An interesting post. But the proposed solution of course does not address the problems of unsustainability of supermarket shopping, like the use of cars, transport for goods production and distribution, the makeup of goods sold, etc. But I guess, it’s a small step into a hopefully better world.
Shoppers’ cars will be used to power supermarket tills in a revolutionary new scheme.
The weight of vehicles driving over road plates into a new eco store will power a generator that creates enough electricity to keep checkouts ringing.
The system uses the same type of technology Formula 1 cars use to convert kinetic energy created during braking into speed.
At the Sainsbury’s store in Gloucester, kinetic plates, which were embedded in the road yesterday, are pushed down every time a vehicle passes over them.
A pumping action is then initiated through a series of hydraulic pipes that drive a generator.
The plates are able to produce 30kw of green energy an hour – more than enough to power the store’s checkouts.
The scheme at the Gloucester Quays store demonstrates the potential of kinetic energy to generate enormous amounts of electricity.
A similar system on the roadway into theme parks could provide enough power to keep rollercoasters running.
And road plates could be used on motorway slip roads to light the national road system.
Sainsbury’s environment manager Alison Austin said: ‘Not only are we the first to use such technology with our shoppers, but customers can now help to make their local shop greener. We want to make the weekly shop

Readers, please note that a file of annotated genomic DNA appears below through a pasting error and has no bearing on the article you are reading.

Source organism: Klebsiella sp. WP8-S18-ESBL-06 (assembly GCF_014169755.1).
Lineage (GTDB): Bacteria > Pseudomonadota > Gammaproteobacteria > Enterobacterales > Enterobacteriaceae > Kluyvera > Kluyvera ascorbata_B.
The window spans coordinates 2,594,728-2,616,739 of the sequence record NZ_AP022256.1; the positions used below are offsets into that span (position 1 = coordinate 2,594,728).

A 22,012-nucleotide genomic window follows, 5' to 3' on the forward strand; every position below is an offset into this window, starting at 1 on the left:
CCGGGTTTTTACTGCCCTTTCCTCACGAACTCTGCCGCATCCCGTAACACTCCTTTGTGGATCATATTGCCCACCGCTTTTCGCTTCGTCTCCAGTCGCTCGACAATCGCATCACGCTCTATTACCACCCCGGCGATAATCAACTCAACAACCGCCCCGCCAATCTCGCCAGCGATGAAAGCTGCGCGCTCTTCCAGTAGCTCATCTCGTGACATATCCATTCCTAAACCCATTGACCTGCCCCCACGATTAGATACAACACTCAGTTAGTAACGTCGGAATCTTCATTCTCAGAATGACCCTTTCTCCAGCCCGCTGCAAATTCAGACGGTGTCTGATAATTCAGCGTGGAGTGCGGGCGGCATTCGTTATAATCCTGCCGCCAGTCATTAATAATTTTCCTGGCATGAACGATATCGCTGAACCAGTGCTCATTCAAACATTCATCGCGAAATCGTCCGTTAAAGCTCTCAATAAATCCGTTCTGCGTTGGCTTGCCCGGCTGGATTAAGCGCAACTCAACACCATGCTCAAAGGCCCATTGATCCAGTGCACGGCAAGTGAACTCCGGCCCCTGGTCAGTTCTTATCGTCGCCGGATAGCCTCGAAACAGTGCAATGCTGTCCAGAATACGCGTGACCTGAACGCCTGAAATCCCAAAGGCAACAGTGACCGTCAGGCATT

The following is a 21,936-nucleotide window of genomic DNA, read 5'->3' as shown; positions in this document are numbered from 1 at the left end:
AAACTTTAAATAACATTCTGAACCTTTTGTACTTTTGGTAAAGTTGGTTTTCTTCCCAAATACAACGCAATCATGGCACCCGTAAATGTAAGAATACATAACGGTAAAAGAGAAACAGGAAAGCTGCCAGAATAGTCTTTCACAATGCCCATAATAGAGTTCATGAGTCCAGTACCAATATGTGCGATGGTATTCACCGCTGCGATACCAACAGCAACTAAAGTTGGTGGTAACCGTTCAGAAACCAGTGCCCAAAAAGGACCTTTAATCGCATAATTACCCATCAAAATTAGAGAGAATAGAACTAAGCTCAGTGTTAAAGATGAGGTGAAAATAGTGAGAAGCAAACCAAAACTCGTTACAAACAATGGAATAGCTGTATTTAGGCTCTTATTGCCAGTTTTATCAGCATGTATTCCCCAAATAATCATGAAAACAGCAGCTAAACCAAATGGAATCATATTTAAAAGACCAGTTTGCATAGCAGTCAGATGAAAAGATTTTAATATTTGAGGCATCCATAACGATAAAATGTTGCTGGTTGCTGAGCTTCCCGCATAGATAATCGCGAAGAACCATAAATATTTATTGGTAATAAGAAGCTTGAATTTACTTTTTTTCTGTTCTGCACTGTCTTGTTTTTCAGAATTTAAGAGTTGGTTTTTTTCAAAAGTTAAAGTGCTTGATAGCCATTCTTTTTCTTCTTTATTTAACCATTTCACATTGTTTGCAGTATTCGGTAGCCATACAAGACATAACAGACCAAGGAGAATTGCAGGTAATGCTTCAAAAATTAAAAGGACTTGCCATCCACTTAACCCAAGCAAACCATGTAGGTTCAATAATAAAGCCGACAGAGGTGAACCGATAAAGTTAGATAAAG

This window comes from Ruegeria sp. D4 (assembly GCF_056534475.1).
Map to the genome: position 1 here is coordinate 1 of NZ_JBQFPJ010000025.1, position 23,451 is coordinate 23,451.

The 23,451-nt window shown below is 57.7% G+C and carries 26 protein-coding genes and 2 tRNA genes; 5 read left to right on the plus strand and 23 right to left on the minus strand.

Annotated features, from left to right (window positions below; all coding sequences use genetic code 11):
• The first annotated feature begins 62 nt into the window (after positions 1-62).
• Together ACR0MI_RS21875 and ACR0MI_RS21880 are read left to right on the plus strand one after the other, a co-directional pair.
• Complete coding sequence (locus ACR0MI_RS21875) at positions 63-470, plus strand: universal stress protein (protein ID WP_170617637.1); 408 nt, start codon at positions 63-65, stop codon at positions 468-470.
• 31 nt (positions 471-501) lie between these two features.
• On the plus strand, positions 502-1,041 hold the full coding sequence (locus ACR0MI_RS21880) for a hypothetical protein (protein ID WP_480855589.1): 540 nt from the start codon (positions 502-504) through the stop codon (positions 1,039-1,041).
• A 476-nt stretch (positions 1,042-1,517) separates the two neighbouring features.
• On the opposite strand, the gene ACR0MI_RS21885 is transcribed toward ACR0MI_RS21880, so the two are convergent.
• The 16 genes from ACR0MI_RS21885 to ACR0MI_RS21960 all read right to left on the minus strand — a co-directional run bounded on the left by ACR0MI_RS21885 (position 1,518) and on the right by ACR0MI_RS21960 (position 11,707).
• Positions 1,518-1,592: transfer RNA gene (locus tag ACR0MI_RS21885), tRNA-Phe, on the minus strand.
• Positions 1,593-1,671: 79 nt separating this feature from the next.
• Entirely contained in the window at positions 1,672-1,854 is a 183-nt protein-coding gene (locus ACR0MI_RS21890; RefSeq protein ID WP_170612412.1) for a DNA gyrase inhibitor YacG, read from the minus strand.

sustainable. Using technology like this helps us reduce our use of carbon.’
Sainsbury’s first used the kinetic road plates at a depot in Northampton. Following that success, it is rolling out the technology to its supermarkets.
The plates are one of many energy- saving measures at the store. Over two years, it will harvest enough rainwater – for flushing toilets – to fill an Olympic-sized pool, while solar panels heat water during the summer.
Floor-to-ceiling windows and 140 sun pipes in the roof reduce the need for artificial light, while automatic dimmer lights ensure less electricity is used on brighter days.
Cold air is also retrieved from the fridges to cool the checkout area.
David Sheehan, Sainsbury’s director of store development, said: ‘We use cutting-edge technology to improve our services and the store environment. At the same time we are ultimately reducing our carbon footprint.’
[Via News for Greens]